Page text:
“The big issue is that when you go to cash, you have to be right twice,” said Mitch Goldberg, financial advisor and president of Dix Hills, New York-based ClientFirst Strategy. “First, you have to be right about getting your timing correct when you sell. If you are selling because it is your panic reaction in a down market, I think it’s fair to say you probably got that part of the decision wrong. The second part you have to get right is the timing of your buy orders. And if you are waiting for the perfect time to buy, you’ll never pull the trigger.”
And here’s a key that many investors who plan to be smarter than the “herd” miss, especially in markets like the one investors faced last week, with huge swings in the norm day-to-day. A move to cash works against the investor to a greater degree when there is greater volatility.
“Friday’s rally in global equity markets is a case in point of how investors who just binged on cash are missing out on a big rebound,” Goldberg said. “It’s tough to time, and missing out on the best days of the year has a restraining effect on long-term performance,” Goldberg said.
Allianz Global Investors provided an example of just how much investors can lose out in just a few days. The Allianz economic research and strategy team looked at the period from 1973 to the end of 2014, comparing four different approaches to investing in the U.S. stock market. Investors who missed the three biggest days of each year see their gains go down dramatically.
In the first approach, $100 is invested on the first day of the year and another $100 dollars added at the start of each year thereafter. The total return over the four decades was $52,251.
In the market-timing approach, if an investor invests the same $100 at the start of each year but misses the top three days of the year, the total return was $2,953.
The best return of all came from investing $100 on the day of the lowest index level of the year — the best day of the year to invest — and adding $100 on the lowest-index-level days of subsequent years. That approach netted a total return of $54,355.
“The problem is that we can never predict when the best days will occur, so we have to stay fully invested all the time to experience them,” Hooper said, adding that most days in any given year (both positive and negative) will typically produce a net flat performance.
Those “big day” misses, or gains, compound over the years.
The key problem I see when investors go to cash has a lot to do with procrastination,” Goldberg said. “They think about getting back into the market in a conceptual way, but when it comes right down to it, they often don’t because they didn’t implement a disciplined strategy to get back in. If the stock market bounces and rips higher, they say to themselves, ‘I could’ve gotten in lower, so now I’ll wait for another pullback.’ Then the market pulls back and they say to themselves, ‘I’ll wait to see if it goes lower.’ And so on.”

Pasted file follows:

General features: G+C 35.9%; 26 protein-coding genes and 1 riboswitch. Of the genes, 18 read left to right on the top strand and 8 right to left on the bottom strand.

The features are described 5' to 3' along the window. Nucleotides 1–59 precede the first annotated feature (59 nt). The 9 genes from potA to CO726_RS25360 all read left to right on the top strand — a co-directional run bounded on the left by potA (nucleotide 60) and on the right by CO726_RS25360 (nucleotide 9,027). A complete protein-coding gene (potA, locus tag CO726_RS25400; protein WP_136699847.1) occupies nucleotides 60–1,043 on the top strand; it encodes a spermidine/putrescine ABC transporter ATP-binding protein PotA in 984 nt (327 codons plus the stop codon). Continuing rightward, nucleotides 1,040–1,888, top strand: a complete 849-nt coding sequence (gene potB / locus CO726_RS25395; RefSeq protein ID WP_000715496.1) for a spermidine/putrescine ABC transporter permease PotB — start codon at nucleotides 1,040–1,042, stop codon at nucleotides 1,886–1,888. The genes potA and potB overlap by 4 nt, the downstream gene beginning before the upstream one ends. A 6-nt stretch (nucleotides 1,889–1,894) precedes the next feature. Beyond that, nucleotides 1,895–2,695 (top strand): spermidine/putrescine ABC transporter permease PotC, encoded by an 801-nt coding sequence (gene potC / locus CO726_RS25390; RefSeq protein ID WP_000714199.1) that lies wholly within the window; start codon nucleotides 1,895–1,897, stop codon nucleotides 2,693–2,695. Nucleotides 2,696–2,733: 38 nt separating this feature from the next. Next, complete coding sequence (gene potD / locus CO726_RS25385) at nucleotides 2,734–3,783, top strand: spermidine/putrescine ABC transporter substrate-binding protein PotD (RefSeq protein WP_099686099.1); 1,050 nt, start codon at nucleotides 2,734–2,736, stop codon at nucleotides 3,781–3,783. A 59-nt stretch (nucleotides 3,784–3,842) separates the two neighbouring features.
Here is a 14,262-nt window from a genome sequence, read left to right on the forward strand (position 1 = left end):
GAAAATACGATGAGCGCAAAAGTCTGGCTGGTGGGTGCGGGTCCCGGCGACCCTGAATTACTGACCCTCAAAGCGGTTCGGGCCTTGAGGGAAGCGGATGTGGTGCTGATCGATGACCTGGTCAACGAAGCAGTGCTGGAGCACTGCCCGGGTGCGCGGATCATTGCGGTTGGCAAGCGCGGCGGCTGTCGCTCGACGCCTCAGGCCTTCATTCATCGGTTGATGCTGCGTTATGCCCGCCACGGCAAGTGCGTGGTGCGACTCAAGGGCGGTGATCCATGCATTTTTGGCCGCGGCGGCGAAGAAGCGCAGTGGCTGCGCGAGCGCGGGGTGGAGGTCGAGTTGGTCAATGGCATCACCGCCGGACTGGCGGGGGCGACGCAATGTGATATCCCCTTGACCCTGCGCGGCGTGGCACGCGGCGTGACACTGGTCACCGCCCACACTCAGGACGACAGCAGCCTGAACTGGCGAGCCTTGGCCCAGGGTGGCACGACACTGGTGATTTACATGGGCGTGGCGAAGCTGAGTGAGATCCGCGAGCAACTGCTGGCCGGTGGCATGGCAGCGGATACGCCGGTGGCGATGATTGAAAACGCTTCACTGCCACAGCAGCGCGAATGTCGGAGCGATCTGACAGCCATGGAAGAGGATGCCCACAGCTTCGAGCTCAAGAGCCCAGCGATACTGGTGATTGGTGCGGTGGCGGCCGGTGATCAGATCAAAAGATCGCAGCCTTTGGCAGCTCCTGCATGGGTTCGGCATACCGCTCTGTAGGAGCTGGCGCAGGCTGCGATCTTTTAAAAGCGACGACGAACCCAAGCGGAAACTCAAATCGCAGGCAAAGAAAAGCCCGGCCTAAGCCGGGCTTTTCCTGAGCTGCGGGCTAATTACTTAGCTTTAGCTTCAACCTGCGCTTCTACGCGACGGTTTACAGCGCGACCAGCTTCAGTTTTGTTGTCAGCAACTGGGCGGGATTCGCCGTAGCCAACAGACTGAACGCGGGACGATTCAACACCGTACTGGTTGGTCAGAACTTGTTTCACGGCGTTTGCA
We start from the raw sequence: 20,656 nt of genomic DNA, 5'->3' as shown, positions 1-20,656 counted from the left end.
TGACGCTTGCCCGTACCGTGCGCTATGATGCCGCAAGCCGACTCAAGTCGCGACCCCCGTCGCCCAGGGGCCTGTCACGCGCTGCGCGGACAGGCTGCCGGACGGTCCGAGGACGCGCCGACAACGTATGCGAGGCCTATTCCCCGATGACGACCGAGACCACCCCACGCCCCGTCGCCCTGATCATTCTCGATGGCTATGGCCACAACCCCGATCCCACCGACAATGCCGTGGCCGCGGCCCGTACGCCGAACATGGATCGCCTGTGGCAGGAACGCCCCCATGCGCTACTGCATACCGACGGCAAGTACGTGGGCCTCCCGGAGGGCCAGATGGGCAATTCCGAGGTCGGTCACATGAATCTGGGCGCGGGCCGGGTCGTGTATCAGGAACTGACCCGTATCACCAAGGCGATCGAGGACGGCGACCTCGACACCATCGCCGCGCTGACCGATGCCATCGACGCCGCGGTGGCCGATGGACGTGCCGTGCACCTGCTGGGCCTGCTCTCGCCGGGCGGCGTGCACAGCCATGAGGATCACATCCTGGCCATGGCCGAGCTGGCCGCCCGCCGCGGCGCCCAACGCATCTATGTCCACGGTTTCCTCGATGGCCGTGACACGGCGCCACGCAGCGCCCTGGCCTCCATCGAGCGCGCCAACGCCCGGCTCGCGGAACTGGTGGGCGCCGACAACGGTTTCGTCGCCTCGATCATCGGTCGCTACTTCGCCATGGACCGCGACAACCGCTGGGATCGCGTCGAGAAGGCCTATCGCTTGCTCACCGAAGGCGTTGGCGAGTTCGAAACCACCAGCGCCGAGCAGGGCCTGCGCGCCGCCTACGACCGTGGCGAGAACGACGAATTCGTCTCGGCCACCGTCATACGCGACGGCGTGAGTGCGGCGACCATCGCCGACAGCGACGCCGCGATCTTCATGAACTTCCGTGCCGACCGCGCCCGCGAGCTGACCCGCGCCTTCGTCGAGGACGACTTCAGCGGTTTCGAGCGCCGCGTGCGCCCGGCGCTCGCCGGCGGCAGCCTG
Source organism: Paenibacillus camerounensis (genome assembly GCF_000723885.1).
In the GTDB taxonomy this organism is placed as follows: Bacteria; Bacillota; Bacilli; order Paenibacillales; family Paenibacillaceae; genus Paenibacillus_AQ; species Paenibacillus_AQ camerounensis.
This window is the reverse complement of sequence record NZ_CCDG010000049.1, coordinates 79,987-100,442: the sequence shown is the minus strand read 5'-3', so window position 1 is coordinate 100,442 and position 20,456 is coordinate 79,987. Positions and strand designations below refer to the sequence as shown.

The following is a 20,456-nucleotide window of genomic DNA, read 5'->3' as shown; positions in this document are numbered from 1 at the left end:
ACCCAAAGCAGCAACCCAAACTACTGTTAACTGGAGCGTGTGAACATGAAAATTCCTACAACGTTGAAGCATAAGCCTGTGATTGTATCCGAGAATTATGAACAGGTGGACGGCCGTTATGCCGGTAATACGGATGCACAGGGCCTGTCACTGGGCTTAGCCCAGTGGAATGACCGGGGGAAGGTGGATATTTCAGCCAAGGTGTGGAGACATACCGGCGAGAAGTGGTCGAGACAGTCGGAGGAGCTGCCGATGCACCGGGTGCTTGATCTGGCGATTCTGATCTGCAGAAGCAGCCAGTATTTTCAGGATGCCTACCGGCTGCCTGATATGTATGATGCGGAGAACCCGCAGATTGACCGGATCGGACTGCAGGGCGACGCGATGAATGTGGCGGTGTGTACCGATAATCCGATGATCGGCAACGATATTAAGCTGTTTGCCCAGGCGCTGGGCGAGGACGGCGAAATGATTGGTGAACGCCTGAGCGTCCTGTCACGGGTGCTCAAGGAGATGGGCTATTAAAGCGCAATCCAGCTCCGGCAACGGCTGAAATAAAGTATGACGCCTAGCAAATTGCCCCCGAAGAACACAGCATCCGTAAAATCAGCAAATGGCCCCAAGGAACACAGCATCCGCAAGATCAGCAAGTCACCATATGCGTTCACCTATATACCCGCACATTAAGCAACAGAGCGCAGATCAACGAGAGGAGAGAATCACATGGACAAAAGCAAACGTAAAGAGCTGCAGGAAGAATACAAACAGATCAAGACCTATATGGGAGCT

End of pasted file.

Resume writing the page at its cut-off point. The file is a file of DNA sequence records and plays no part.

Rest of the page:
Tim Maurer, director of personal finance for The BAM Alliance of financial advisory companies, said that the field of behavioral finance has demonstrated how our brains often think (wrongly) when it comes to evaluating the pain of losses versus the pleasure of gains.
Maurer said to consider the decision between staying invested after a market decline or moving to cash as a four-step process:
The pain of staying invested is that I could lose even more.
The pleasure of moving to cash is that my worry is eliminated and I’m guaranteed not to lose any more.
The pain involved in moving to cash is that I’ll miss the upside, thereby eliminating my opportunity to recoup recent losses in the next market up move.
The pleasure in staying invested is that I’m giving myself a better chance to achieve my financial goals in the long term — the reason I invested in the market in the first place.
He said the four-step process has one purpose: to bring the vast majority of investors back to the conclusion that they shouldn’t get out of the market.
“The market has historically paid investors a premium over cash and bonds precisely because it requires investors to endure times of volatility,” Maurer said. “Without volatility, we’d have no reason to expect higher long-term gains.”
A few weeks ago — amid one of the many recent bouts of extreme daily selling — a friend asked me whether they should sell their Facebook shares. I asked, “And replace them with what?” She didn’t have an answer.
Another friend, in his 40s, texted in a panic to ask if it was the time to get out of stocks. I asked him what stocks, in particular, he meant to sell. He said no stocks, just moving his retirement portfolio as a whole out of equities. I replied with several exclamation points — you can imagine the words that preceded the punctuation yourself.
“At the start of December, I addressed a roomful of high-net-worth financial advisors and asked them, ‘How many of you expect the market to fall more than 10 percent in 2016?'” said Allianz’ Hooper. “Nearly every hand in the room went up. And yet now that the market has experienced the sell-off, many are not viewing it as a healthy correction but are panicking and fearing the worst.”
Hooper said the psychology is easy to understand. Sell-offs are by nature disorderly and create a contagion of fear, and investors believe that when stocks go down 10 percent in value, there’s something “the market knows” but a Main Street investor doesn’t.
“In reality it is just a herd, and herding is a dangerous activity for investors,” Hooper said.
There is always a good case to be made for rebalancing from stocks that have run up a lot into stocks that seem undervalued. Maurer said it’s good to be “greedy” like Berkshire Hathaway chairman and CEO Warren Buffett through stock rebalancing. But when Lipper fund-flows data shows net negative flows in equity funds, that’s not what’s going on with the mass of retail investors.